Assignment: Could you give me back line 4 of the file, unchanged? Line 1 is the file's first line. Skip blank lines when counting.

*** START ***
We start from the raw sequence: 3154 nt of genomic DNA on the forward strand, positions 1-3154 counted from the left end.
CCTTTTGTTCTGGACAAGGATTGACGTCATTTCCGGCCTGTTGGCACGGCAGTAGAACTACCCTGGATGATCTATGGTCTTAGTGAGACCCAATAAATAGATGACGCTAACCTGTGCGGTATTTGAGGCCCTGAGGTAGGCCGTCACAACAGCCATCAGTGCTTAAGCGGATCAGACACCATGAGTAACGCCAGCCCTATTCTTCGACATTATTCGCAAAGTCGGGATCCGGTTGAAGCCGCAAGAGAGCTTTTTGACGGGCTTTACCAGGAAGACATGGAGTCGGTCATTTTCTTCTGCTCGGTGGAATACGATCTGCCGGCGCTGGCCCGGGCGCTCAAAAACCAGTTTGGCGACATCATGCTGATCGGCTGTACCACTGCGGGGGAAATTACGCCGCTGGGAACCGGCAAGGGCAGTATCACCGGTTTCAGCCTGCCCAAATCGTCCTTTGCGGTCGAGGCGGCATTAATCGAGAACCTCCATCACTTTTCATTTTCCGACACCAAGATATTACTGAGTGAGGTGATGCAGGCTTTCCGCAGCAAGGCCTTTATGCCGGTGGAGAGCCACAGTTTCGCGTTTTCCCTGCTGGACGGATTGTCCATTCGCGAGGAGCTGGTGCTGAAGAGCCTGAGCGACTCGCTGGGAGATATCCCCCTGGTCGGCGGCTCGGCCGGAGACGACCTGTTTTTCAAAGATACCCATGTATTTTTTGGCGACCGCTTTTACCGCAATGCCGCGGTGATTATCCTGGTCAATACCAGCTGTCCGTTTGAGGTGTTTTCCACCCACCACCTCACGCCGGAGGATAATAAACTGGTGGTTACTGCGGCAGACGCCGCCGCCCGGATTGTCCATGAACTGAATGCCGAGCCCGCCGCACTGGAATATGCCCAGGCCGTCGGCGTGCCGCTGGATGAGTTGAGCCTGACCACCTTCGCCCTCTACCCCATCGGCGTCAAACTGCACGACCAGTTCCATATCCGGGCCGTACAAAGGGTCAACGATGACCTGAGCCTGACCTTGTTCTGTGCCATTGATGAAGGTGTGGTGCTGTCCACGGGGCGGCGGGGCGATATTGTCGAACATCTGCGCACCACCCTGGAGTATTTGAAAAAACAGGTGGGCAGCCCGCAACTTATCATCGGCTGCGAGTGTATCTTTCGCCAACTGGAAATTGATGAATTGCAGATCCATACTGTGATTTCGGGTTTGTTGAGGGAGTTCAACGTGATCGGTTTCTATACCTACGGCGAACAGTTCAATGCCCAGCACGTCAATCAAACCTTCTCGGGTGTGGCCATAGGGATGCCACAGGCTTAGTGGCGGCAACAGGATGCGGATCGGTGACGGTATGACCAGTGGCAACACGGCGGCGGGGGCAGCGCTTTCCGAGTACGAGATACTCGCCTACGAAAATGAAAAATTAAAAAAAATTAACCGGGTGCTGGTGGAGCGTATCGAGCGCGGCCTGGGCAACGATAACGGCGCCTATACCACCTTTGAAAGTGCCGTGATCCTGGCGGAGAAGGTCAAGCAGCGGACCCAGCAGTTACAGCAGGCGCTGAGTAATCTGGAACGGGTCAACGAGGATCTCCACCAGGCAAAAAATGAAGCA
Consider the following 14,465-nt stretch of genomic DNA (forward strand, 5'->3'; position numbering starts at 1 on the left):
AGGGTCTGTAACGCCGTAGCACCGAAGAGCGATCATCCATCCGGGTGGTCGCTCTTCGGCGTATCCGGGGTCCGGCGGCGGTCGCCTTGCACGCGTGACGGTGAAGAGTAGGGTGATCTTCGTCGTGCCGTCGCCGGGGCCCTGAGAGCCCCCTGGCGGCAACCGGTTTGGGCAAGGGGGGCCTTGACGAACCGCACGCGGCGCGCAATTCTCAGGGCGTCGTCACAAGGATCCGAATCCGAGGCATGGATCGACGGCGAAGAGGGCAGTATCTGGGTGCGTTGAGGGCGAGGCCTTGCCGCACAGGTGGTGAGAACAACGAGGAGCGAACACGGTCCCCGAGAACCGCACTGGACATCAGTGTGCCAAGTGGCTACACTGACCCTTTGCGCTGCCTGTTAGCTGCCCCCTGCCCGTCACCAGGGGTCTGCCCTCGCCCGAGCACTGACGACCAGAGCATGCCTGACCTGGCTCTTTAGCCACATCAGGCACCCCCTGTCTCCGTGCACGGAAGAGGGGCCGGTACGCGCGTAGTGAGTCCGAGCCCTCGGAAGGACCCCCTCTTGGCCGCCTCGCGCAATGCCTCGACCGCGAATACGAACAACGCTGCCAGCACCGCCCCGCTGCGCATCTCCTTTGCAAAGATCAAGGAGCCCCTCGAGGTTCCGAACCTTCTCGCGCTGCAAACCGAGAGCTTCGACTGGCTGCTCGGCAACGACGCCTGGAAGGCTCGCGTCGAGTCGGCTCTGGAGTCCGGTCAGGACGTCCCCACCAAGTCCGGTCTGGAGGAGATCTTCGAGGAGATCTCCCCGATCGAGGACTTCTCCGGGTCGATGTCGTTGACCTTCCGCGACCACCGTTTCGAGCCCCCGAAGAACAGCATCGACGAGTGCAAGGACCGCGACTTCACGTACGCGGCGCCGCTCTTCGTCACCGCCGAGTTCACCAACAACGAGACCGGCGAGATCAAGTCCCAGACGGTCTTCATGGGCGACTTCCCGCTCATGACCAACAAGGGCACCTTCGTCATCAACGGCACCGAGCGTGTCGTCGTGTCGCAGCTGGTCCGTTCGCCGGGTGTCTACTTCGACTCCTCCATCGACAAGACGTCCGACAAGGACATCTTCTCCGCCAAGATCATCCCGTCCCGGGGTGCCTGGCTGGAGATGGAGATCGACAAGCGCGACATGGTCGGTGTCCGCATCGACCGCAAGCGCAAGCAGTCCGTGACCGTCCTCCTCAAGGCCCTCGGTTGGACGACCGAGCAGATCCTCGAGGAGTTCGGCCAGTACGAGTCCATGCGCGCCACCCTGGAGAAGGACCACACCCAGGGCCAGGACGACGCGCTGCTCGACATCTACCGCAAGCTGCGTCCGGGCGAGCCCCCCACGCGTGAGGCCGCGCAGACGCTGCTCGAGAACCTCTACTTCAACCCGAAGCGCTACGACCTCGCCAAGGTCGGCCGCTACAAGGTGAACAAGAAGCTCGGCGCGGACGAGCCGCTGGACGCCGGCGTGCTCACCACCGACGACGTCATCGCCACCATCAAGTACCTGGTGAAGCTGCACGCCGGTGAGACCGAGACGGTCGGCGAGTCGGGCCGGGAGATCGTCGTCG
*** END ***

AGGGTCTGTAACGCCGTAGCACCGAAGAGCGATCATCCATCCGGGTGGTCGCTCTTCGGCGTATCCGGGGTCCGGCGGCGGTCGCCTTGCACGCGTGACGGTGAAGAGTAGGGTGATCTTCGTCGTGCCGTCGCCGGGGCCCTGAGAGCCCCCTGGCGGCAACCGGTTTGGGCAAGGGGGGCCTTGACGAACCGCACGCGGCGCGCAATTCTCAGGGCGTCGTCACAAGGATCCGAATCCGAGGCATGGATCGACGGCGAAGAGGGCAGTATCTGGGTGCGTTGAGGGCGAGGCCTTGCCGCACAGGTGGTGAGAACAACGAGGAGCGAACACGGTCCCCGAGAACCGCACTGGACATCAGTGTGCCAAGTGGCTACACTGACCCTTTGCGCTGCCTGTTAGCTGCCCCCTGCCCGTCACCAGGGGTCTGCCCTCGCCCGAGCACTGACGACCAGAGCATGCCTGACCTGGCTCTTTAGCCACATCAGGCACCCCCTGTCTCCGTGCACGGAAGAGGGGCCGGTACGCGCGTAGTGAGTCCGAGCCCTCGGAAGGACCCCCTCTTGGCCGCCTCGCGCAATGCCTCGACCGCGAATACGAACAACGCTGCCAGCACCGCCCCGCTGCGCATCTCCTTTGCAAAGATCAAGGAGCCCCTCGAGGTTCCGAACCTTCTCGCGCTGCAAACCGAGAGCTTCGACTGGCTGCTCGGCAACGACGCCTGGAAGGCTCGCGTCGAGTCGGCTCTGGAGTCCGGTCAGGACGTCCCCACCAAGTCCGGTCTGGAGGAGATCTTCGAGGAGATCTCCCCGATCGAGGACTTCTCCGGGTCGATGTCGTTGACCTTCCGCGACCACCGTTTCGAGCCCCCGAAGAACAGCATCGACGAGTGCAAGGACCGCGACTTCACGTACGCGGCGCCGCTCTTCGTCACCGCCGAGTTCACCAACAACGAGACCGGCGAGATCAAGTCCCAGACGGTCTTCATGGGCGACTTCCCGCTCATGACCAACAAGGGCACCTTCGTCATCAACGGCACCGAGCGTGTCGTCGTGTCGCAGCTGGTCCGTTCGCCGGGTGTCTACTTCGACTCCTCCATCGACAAGACGTCCGACAAGGACATCTTCTCCGCCAAGATCATCCCGTCCCGGGGTGCCTGGCTGGAGATGGAGATCGACAAGCGCGACATGGTCGGTGTCCGCATCGACCGCAAGCGCAAGCAGTCCGTGACCGTCCTCCTCAAGGCCCTCGGTTGGACGACCGAGCAGATCCTCGAGGAGTTCGGCCAGTACGAGTCCATGCGCGCCACCCTGGAGAAGGACCACACCCAGGGCCAGGACGACGCGCTGCTCGACATCTACCGCAAGCTGCGTCCGGGCGAGCCCCCCACGCGTGAGGCCGCGCAGACGCTGCTCGAGAACCTCTACTTCAACCCGAAGCGCTACGACCTCGCCAAGGTCGGCCGCTACAAGGTGAACAAGAAGCTCGGCGCGGACGAGCCGCTGGACGCCGGCGTGCTCACCACCGACGACGTCATCGCCACCATCAAGTACCTGGTGAAGCTGCACGCCGGTGAGACCGAGACGGTCGGCGAGTCGGGCCGGGAGATCGTCGTCG